The fallacy of followers

There is a common fallacy on Twitter and if you fall for it you’ll likely end up disappointed with your Twitter experience. The fallacy is the “follower fallacy.”

The common wisdom was, or is, that you need a lot of followers on Twitter to be effective. The more followers the better. The more followers you have, the more money you’ll make. The more followers you have, the more famous you’ll be. What this did was create a sort of “arms race” to see who could get the most followers in the shortest amount of time.

This line of thinking created the whole Ashton Kutcher and CNN “race to get to a million followers first” fiasco.

I remember participating in conversations where the talk was to “get more followers now before the celebrities discovered Twitter.” The theory was that once celebrities got on Twitter they’d suck out all the followers leaving the regular people like you and me with have no one following them.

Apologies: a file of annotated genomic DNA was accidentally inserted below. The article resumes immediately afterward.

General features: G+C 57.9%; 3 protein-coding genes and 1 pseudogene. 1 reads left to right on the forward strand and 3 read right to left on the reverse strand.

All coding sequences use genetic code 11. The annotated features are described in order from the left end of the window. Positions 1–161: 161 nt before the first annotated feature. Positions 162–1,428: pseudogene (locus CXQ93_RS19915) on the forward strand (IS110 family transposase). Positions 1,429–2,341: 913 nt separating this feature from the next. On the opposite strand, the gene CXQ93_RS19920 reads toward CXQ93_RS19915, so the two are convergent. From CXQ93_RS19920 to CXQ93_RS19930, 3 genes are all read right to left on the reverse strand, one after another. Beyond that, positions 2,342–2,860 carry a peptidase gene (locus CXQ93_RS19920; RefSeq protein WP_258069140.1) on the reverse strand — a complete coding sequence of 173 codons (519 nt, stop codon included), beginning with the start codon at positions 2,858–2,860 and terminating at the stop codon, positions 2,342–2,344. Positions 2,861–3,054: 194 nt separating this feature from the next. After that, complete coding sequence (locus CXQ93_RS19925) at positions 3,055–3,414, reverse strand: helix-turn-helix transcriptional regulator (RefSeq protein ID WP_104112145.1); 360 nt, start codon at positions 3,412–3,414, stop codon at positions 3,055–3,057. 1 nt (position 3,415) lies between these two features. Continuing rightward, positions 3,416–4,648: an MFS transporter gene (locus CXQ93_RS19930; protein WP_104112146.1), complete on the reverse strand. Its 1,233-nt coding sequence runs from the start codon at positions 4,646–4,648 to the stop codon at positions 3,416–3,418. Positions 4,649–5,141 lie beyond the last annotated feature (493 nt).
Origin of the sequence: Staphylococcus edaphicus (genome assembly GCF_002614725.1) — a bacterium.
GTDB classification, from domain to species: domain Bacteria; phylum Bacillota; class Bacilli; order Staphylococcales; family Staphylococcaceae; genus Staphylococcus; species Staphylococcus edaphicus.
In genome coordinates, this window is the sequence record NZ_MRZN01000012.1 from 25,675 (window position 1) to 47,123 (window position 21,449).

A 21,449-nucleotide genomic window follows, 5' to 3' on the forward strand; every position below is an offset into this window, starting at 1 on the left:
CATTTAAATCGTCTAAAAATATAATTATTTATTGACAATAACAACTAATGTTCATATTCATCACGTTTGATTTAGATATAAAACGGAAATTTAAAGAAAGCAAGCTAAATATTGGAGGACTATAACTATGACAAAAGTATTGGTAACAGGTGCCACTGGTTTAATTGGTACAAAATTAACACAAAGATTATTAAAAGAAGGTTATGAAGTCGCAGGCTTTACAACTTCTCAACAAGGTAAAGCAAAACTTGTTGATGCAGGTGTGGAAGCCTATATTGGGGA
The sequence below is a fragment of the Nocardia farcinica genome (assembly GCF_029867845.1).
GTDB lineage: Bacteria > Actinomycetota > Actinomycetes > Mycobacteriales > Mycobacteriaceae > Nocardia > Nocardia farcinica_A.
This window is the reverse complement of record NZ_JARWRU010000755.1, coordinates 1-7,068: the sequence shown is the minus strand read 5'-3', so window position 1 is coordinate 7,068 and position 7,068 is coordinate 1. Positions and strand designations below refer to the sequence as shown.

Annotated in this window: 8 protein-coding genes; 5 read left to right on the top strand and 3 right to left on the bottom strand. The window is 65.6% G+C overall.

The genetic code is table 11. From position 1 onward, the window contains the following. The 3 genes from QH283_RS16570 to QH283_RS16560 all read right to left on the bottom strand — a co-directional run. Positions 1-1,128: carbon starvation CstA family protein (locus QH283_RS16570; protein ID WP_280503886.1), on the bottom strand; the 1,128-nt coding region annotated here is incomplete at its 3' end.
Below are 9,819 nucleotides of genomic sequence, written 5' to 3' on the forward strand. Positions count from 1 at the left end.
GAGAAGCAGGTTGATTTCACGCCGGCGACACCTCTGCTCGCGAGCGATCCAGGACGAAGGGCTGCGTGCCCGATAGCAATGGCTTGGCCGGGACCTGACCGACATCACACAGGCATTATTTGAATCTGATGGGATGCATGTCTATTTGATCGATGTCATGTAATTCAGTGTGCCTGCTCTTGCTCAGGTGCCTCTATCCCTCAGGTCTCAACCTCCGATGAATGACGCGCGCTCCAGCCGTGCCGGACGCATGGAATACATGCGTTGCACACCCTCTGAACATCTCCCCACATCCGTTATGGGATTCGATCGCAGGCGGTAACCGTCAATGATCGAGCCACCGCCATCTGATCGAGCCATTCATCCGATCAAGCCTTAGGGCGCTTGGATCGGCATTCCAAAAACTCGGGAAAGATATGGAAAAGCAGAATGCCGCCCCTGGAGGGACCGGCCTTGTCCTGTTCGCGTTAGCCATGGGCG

I posit to you that the number of followers that you have is irrelevant. I also posit to you that the number of lists that you’re on is also irrelevant. The only number that truly matters is how many people pay attention to what you say. In other words:

What’s your circle of influence or reach?

I’ve wasted a lot time on Twitter getting more followers while ignoring the real measurement of Twitter success. Even if it’s only one person that listens to you that’s better than having 5000 followers that don’t.

Twitter followers are worthless, Twitter listeners are what counts.

Social media is about connections etc blah blah blah. Then make connections not followers.

I propose that you figure out who you listeners are and who you’re listening to and you go out and nurture those relationships.

Those connections are the ones that matter. Even though you won’t see that number listed anywhere on Twitter, that’s the most valuable number on Twitter.

Let’s end the follower fallacy once and for all.

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